Back in the 1950s, the Egyptian authorities established rules regulating the work and permissible clothing of female dancers. The ethics police are responsible for ensuring adherence to these rules, which include covering the lower third of the breast, wearing short trousers up to the middle of the thigh and covering the stomach between the chest and abdomen. Foreign dancers have to obtain work and residence permits to dance in Egypt and are subject to art controls. They also have to submit forms to several authorities such as the ethics police and the National Security Agency.
According to art critic Adam Mikiwi, “Belly dancing has been a big market and a huge trade in Egypt and the Middle East due to its artistic value in history in our region. What made this market attractive for foreign dancers was the fact that the society was closed and religious over several periods of time and because of the role of new clerics in the late 1990s and the first decade of the 21st century, in addition to the emergence of so-called ‘clean cinema’, drying up the market of local dancers who were subject to stigmatization in society and had weak attendance at weddings and in clubs. In the past, dancing was an essential part of hotel night programmes, the most famous of which was the ‘Airport of Love Show’ performed by Indian dancers in famous hotels. Interest in dancing became weak, after there were big bands that created generations of female dancers, including the bands of Akif, Reda and the National Folk Arts Band.”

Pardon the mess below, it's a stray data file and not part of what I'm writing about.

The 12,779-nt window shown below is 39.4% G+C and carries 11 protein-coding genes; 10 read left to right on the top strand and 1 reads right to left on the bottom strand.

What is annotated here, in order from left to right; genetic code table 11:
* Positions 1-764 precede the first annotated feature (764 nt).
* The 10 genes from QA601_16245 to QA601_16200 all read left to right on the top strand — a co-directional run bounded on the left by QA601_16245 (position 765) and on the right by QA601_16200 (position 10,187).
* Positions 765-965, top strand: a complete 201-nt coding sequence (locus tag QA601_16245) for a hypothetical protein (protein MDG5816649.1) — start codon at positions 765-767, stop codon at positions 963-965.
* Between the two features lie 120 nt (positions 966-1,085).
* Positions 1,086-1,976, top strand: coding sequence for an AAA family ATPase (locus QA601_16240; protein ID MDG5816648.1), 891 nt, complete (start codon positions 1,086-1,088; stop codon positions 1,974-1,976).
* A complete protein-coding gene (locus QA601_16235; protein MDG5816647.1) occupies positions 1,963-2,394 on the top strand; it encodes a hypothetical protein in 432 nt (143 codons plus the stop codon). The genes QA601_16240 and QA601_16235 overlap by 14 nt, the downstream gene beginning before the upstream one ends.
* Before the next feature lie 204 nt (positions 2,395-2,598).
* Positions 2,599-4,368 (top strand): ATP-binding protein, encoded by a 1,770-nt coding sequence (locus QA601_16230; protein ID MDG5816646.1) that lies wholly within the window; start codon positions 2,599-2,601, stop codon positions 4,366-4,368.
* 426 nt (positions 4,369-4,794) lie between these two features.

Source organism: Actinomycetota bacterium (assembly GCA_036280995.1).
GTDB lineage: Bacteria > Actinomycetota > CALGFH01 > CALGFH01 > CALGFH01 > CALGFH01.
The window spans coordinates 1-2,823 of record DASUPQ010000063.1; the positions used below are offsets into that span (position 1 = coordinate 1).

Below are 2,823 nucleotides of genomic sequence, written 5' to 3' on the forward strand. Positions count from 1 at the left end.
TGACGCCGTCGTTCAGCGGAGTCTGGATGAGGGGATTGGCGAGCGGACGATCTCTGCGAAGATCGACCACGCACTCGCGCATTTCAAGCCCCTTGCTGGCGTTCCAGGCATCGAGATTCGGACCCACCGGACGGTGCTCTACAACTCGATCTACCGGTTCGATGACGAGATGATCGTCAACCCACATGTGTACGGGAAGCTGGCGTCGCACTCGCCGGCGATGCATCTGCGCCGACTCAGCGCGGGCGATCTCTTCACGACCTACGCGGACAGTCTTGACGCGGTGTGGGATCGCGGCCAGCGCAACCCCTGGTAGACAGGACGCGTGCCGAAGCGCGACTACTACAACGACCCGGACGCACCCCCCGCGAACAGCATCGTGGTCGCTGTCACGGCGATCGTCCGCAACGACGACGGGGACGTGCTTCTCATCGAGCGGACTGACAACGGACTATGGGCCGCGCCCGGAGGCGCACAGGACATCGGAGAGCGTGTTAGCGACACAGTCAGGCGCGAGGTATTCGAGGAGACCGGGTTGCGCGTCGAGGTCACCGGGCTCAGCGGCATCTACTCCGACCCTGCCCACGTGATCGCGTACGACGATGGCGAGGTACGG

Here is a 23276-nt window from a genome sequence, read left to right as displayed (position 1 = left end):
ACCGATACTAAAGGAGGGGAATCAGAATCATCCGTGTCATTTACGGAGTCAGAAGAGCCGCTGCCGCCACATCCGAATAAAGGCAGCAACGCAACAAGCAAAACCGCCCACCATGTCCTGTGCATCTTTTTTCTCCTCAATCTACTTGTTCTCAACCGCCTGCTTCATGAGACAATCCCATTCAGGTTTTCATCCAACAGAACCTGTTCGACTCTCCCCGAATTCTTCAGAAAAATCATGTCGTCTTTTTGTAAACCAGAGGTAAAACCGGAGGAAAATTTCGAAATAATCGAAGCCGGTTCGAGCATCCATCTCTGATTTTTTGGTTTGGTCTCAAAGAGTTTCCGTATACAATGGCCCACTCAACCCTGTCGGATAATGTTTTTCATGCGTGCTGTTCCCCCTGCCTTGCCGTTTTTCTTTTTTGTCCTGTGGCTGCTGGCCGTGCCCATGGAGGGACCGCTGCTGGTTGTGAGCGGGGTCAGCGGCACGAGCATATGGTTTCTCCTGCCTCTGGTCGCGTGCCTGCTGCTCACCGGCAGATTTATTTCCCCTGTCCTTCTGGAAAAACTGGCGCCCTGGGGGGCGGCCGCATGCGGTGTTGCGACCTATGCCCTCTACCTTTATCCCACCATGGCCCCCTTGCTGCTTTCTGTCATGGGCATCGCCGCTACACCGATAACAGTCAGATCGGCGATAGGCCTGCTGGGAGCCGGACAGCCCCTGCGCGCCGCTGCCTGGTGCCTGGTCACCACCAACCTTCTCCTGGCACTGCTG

Safinaz is another foreigner who has achieved belly dancing stardom in Egypt. Born Sovinar Goryan in Armenia, her role in the 2013 film al-Qashash launched her career. Known for introducing new and novel moves into her performances, she has gone on to become Egypt’s best-known belly dancer, commanding up to $1,800 per dance. Like Jawhara, however, she fell foul of the Egyptian authorities, spending six months in prison for performing in an ‘offensive’ dress the same colours as the Egyptian flag on the eve of the 2014 presidential elections.
Among other successful foreign belly dancers in Egypt is the Brazilian Esmeralda, whose performance in a hijab was widely circulated on social media. A handful of male belly dancers, notably Curacao-born Rachid Alexander, have made it too, following in the footsteps of Egyptian belly dance coach Hassan Zaza and the Lebanese dancers Mesho and Alexandre Paulikevitch.
Mikiwi added that the emergence of some local dancers and their ability to find fame in film rendered the belly dance market unbalanced because it created two types of dancers: famous stars who earn high wages and low-level dancers with poor skills who earn very low wages. As a result, female dancers from Russia, Ukraine, Brazil and other countries were brought in to fill the gaps. These foreign dancers are usually fit, beautiful and highly trained. One of the first people to bring in Russian dancers was actor Samir Sabri for his Russian Show.
Under President Abdel Fattah al-Sisi, the demand for dancers at weddings and other occasions is on the rise again. Dancing is back in fashion, and dancers, singers and actors have re-emerged to benefit from the new opportunities this presents.